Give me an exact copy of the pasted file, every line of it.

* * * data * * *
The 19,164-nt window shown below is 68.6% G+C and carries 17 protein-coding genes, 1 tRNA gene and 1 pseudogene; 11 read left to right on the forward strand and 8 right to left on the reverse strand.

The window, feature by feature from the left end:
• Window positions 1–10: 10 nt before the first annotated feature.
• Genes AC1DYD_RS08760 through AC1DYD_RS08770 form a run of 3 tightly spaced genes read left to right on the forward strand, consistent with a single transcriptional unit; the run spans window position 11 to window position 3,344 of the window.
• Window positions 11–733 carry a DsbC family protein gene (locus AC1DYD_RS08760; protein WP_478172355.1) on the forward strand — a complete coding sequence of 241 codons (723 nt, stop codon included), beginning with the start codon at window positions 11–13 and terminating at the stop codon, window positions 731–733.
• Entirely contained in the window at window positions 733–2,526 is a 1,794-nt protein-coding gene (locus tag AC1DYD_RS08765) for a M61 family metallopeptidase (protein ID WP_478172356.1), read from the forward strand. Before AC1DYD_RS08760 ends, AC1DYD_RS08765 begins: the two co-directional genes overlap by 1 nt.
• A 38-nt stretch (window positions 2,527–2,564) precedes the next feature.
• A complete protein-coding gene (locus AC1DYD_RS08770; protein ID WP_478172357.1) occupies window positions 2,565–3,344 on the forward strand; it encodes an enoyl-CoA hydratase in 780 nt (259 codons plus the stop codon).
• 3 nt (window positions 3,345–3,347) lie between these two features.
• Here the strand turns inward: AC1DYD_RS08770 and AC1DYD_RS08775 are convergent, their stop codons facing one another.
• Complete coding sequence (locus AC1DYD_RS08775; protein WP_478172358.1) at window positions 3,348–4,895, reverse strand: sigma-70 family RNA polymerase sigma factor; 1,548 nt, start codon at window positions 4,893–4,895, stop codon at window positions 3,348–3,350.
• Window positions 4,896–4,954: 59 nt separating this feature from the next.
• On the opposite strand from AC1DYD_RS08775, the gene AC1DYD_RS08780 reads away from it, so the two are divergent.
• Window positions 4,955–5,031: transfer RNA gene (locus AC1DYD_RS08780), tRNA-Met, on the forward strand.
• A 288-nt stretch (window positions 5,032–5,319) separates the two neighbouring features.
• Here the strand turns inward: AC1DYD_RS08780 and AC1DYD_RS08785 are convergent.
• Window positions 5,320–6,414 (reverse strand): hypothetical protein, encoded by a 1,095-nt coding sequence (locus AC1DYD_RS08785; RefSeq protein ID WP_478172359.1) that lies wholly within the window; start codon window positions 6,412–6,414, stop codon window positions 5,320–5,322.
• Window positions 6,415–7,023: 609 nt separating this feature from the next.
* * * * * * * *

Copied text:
The 19,164-nt window shown below is 68.6% G+C and carries 17 protein-coding genes, 1 tRNA gene and 1 pseudogene; 11 read left to right on the forward strand and 8 right to left on the reverse strand.

The window, feature by feature from the left end:
• Window positions 1–10: 10 nt before the first annotated feature.
• Genes AC1DYD_RS08760 through AC1DYD_RS08770 form a run of 3 tightly spaced genes read left to right on the forward strand, consistent with a single transcriptional unit; the run spans window position 11 to window position 3,344 of the window.
• Window positions 11–733 carry a DsbC family protein gene (locus AC1DYD_RS08760; protein WP_478172355.1) on the forward strand — a complete coding sequence of 241 codons (723 nt, stop codon included), beginning with the start codon at window positions 11–13 and terminating at the stop codon, window positions 731–733.
• Entirely contained in the window at window positions 733–2,526 is a 1,794-nt protein-coding gene (locus tag AC1DYD_RS08765) for a M61 family metallopeptidase (protein ID WP_478172356.1), read from the forward strand. Before AC1DYD_RS08760 ends, AC1DYD_RS08765 begins: the two co-directional genes overlap by 1 nt.
• A 38-nt stretch (window positions 2,527–2,564) precedes the next feature.
• A complete protein-coding gene (locus AC1DYD_RS08770; protein ID WP_478172357.1) occupies window positions 2,565–3,344 on the forward strand; it encodes an enoyl-CoA hydratase in 780 nt (259 codons plus the stop codon).
• 3 nt (window positions 3,345–3,347) lie between these two features.
• Here the strand turns inward: AC1DYD_RS08770 and AC1DYD_RS08775 are convergent, their stop codons facing one another.
• Complete coding sequence (locus AC1DYD_RS08775; protein WP_478172358.1) at window positions 3,348–4,895, reverse strand: sigma-70 family RNA polymerase sigma factor; 1,548 nt, start codon at window positions 4,893–4,895, stop codon at window positions 3,348–3,350.
• Window positions 4,896–4,954: 59 nt separating this feature from the next.
• On the opposite strand from AC1DYD_RS08775, the gene AC1DYD_RS08780 reads away from it, so the two are divergent.
• Window positions 4,955–5,031: transfer RNA gene (locus AC1DYD_RS08780), tRNA-Met, on the forward strand.
• A 288-nt stretch (window positions 5,032–5,319) separates the two neighbouring features.
• Here the strand turns inward: AC1DYD_RS08780 and AC1DYD_RS08785 are convergent.
• Window positions 5,320–6,414 (reverse strand): hypothetical protein, encoded by a 1,095-nt coding sequence (locus AC1DYD_RS08785; RefSeq protein ID WP_478172359.1) that lies wholly within the window; start codon window positions 6,412–6,414, stop codon window positions 5,320–5,322.
• Window positions 6,415–7,023: 609 nt separating this feature from the next.